Question: I noticed some time ago that a person was charged with assaulting a senior citizen. Is this a different charge than plain assault?
Answer: The enhancement for a crime against a senior citizen is not in the charges, but in the sentencing.
If someone is convicted of a crime against someone 60 years or older and is not subjected to an extended prison term based on other factors, he/she faces a mandatory minimum sentence.
Section 706-660.2 of the Hawaii Revised Statutes mandates harsher penalties for crimes committed against children 8 or younger; a person 60 years or older; or someone who is blind, a paraplegic or a quadraplegic — essentially those deemed less able to protect themselves. The law pertains to someone who, “in the course of committing or attempting to commit a felony, causes the death or inflicts serious or substantial bodily injury” on such victims, and if “such disability is known or reasonably should be known to the defendant.”
If convicted, that person faces a mandatory minimum prison term without the possibility of parole as follows: 15 years for second-degree murder; six years, eight months for a class A felony; three years, four months for a class B felony; one year, eight months for a class C felony.
This year, Senate Bill 1025 is set to become law after July 12, the deadline for Gov. Neil Abercrombie to veto bills passed by the Legislature.
Senate Bill 1025 was not on the list of potential vetoes that Abercrombie was required to submit to lawmakers by June 27, noted Scott Spallina, deputy prosecutor in charge of the Honolulu Prosecuting Attorney’s Elder Abuse Unit.
The bill upgrades the charge from a misdemeanor to a class B felony for entering a home without authorization, if that home is inhabited by someone who is 62 years or older, incapacitated or has a developmental disability.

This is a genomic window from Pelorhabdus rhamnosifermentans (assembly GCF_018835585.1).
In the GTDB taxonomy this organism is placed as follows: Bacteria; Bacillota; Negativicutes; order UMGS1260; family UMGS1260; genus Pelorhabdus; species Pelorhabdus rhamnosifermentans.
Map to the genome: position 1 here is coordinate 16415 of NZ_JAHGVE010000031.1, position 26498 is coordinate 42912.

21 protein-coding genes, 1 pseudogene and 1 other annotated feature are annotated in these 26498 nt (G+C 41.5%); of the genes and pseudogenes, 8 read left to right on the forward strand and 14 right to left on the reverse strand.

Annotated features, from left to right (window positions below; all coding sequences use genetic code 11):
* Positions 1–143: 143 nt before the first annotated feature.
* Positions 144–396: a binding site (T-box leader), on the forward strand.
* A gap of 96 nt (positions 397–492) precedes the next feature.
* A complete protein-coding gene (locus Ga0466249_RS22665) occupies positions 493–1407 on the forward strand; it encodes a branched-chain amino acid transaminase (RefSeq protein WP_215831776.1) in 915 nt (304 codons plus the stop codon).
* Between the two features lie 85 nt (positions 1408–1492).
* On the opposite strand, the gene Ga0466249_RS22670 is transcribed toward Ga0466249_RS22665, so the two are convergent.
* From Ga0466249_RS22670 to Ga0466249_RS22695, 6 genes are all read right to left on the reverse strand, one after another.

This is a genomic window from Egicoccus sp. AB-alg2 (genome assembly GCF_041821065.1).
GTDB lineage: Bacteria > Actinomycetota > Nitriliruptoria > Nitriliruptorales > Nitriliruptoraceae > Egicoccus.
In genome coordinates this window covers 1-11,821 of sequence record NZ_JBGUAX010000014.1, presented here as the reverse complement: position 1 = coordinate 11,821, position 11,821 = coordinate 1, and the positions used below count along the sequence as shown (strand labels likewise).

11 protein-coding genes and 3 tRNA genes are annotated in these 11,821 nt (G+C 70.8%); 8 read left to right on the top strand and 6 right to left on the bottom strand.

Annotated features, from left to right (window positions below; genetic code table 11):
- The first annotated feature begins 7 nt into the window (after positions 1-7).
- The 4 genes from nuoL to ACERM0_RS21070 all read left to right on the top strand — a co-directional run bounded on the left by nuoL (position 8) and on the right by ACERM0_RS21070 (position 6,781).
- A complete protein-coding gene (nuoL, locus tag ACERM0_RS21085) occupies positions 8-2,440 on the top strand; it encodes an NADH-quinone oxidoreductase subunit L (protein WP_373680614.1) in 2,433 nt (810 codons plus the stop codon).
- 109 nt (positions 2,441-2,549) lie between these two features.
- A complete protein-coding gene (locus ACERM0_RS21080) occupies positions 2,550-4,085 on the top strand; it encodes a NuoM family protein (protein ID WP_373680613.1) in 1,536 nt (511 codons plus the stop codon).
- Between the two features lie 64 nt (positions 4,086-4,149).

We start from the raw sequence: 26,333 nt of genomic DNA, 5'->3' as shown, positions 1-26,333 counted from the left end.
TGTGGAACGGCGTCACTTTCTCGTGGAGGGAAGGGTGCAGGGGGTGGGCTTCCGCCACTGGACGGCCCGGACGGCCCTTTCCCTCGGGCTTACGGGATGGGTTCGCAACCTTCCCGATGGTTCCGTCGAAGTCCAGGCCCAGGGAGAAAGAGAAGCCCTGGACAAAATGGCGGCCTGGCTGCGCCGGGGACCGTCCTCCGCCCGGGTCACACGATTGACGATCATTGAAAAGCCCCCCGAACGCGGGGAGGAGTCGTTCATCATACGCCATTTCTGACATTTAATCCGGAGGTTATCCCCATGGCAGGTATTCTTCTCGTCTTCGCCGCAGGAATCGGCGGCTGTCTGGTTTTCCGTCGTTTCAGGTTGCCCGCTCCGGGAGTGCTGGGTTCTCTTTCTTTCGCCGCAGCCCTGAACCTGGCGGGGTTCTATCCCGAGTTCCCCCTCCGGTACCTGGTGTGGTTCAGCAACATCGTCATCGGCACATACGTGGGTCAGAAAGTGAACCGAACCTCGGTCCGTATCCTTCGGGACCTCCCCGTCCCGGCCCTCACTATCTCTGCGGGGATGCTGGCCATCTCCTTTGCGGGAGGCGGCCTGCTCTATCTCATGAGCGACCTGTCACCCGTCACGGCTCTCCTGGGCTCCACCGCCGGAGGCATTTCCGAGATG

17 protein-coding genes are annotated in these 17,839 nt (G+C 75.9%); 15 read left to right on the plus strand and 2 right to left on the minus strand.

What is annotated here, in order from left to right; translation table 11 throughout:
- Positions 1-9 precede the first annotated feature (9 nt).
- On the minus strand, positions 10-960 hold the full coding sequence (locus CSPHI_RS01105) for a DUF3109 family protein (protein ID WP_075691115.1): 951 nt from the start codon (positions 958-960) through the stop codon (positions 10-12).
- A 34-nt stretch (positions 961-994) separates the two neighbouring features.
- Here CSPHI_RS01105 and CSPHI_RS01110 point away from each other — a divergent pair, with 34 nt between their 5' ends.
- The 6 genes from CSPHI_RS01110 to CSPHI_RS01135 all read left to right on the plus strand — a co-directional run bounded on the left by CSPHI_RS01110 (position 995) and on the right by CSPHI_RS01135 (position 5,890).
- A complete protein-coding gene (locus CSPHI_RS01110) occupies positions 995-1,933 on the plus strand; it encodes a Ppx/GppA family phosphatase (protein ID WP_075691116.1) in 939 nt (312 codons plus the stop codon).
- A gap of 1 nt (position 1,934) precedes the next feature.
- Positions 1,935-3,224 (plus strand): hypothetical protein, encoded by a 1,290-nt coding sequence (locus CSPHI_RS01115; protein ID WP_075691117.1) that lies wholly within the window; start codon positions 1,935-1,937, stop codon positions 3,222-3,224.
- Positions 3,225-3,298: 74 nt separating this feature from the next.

Spallina described the crime as “trespass on steroids.”
There was another proposal before the Legislature this year to enhance penalties for those who target the elderly for financial crimes. However, House Bill 248, which dealt with first- and second-degree theft and identity theft, was shelved in committee.
Question: Regarding your column about free parking at Blaisdell Center: The city contracts management of some parking to private firms, so now are the lots considered private? For example, a friend with an electric vehicle told me he had to pay at the parking lot in Kaimuki where Big City Diner is. It used to be a city metered parking lot, but it was converted to a lot with an attendant.
Answer: Because that lot is owned by the city and under the jurisdiction of the Department of Transportation Services, electric vehicles will be able to park “free of charge,” said Louise Kim McCoy, press secretary for Mayor Peter Carlisle.
Eligible vehicles must have the proper electric vehicle license plates, she said.
State Sen. Mike Gabbard, chairman of the Senate Energy & Environment Committee, said Act 290, which provides for the free parking privilege for electric vehicles, applies to all city and state “owned” parking facilities.
“So those parking lots which are run by vendors would still be considered government-owned.”
To everything being available only by computer, such as the taxes and fees for motor vehicle registrations (http://is.gd/kokualine07012011). I am sick and tired of everybody sending us senior citizens to computers. Government and businesses need to consider those of us who are without computers or computer knowledge or who just want to have something in hand to read. — Anonymous
Anyone without Internet access can obtain the breakdown of taxes and fees for renewing motor vehicle registrations by visiting any satellite city hall or calling the motor vehicle registration office at 532-4325.
Write to “Kokua Line” at Honolulu Star-Advertiser, 7 Waterfront Plaza, Suite 210, 500 Ala Moana Blvd., Honolulu 96813; call 529-4773; fax 529-4750; or email email@example.com.